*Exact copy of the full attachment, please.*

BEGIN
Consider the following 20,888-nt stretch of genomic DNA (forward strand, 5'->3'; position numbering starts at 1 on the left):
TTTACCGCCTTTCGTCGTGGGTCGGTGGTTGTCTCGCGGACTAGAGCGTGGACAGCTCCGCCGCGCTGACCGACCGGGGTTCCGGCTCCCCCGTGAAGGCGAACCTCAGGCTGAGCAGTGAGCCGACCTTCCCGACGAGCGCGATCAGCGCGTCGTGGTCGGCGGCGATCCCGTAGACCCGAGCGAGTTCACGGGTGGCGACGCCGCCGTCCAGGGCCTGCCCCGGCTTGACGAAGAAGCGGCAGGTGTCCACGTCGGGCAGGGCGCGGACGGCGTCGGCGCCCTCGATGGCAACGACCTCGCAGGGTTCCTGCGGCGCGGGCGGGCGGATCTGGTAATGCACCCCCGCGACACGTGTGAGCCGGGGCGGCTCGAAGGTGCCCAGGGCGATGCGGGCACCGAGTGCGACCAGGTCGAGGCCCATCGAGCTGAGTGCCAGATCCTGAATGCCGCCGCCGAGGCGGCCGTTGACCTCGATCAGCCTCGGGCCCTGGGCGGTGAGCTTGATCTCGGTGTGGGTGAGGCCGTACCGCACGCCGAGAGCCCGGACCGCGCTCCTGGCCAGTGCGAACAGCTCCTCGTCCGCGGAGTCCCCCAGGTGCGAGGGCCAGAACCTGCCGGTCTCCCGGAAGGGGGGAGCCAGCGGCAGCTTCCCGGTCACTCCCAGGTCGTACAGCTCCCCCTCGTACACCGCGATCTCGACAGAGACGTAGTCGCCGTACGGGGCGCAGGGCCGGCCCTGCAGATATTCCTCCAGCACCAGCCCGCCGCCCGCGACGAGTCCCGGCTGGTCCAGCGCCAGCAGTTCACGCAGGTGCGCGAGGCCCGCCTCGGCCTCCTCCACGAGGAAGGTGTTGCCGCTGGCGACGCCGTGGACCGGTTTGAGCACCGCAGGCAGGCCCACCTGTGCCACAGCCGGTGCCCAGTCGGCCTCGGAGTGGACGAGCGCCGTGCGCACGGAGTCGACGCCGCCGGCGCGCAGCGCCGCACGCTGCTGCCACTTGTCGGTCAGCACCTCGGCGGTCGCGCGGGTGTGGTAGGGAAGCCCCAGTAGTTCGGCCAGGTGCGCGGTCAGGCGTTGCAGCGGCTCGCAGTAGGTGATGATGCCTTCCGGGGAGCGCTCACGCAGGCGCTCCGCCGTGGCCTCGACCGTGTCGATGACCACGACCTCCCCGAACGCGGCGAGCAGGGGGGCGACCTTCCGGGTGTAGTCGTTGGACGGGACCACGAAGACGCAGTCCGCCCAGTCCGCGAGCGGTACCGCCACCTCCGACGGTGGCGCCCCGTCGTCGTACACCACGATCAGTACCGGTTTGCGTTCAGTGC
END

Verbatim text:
Consider the following 20,888-nt stretch of genomic DNA (forward strand, 5'->3'; position numbering starts at 1 on the left):
TTTACCGCCTTTCGTCGTGGGTCGGTGGTTGTCTCGCGGACTAGAGCGTGGACAGCTCCGCCGCGCTGACCGACCGGGGTTCCGGCTCCCCCGTGAAGGCGAACCTCAGGCTGAGCAGTGAGCCGACCTTCCCGACGAGCGCGATCAGCGCGTCGTGGTCGGCGGCGATCCCGTAGACCCGAGCGAGTTCACGGGTGGCGACGCCGCCGTCCAGGGCCTGCCCCGGCTTGACGAAGAAGCGGCAGGTGTCCACGTCGGGCAGGGCGCGGACGGCGTCGGCGCCCTCGATGGCAACGACCTCGCAGGGTTCCTGCGGCGCGGGCGGGCGGATCTGGTAATGCACCCCCGCGACACGTGTGAGCCGGGGCGGCTCGAAGGTGCCCAGGGCGATGCGGGCACCGAGTGCGACCAGGTCGAGGCCCATCGAGCTGAGTGCCAGATCCTGAATGCCGCCGCCGAGGCGGCCGTTGACCTCGATCAGCCTCGGGCCCTGGGCGGTGAGCTTGATCTCGGTGTGGGTGAGGCCGTACCGCACGCCGAGAGCCCGGACCGCGCTCCTGGCCAGTGCGAACAGCTCCTCGTCCGCGGAGTCCCCCAGGTGCGAGGGCCAGAACCTGCCGGTCTCCCGGAAGGGGGGAGCCAGCGGCAGCTTCCCGGTCACTCCCAGGTCGTACAGCTCCCCCTCGTACACCGCGATCTCGACAGAGACGTAGTCGCCGTACGGGGCGCAGGGCCGGCCCTGCAGATATTCCTCCAGCACCAGCCCGCCGCCCGCGACGAGTCCCGGCTGGTCCAGCGCCAGCAGTTCACGCAGGTGCGCGAGGCCCGCCTCGGCCTCCTCCACGAGGAAGGTGTTGCCGCTGGCGACGCCGTGGACCGGTTTGAGCACCGCAGGCAGGCCCACCTGTGCCACAGCCGGTGCCCAGTCGGCCTCGGAGTGGACGAGCGCCGTGCGCACGGAGTCGACGCCGCCGGCGCGCAGCGCCGCACGCTGCTGCCACTTGTCGGTCAGCACCTCGGCGGTCGCGCGGGTGTGGTAGGGAAGCCCCAGTAGTTCGGCCAGGTGCGCGGTCAGGCGTTGCAGCGGCTCGCAGTAGGTGATGATGCCTTCCGGGGAGCGCTCACGCAGGCGCTCCGCCGTGGCCTCGACCGTGTCGATGACCACGACCTCCCCGAACGCGGCGAGCAGGGGGGCGACCTTCCGGGTGTAGTCGTTGGACGGGACCACGAAGACGCAGTCCGCCCAGTCCGCGAGCGGTACCGCCACCTCCGACGGTGGCGCCCCGTCGTCGTACACCACGATCAGTACCGGTTTGCGTTCAGTGC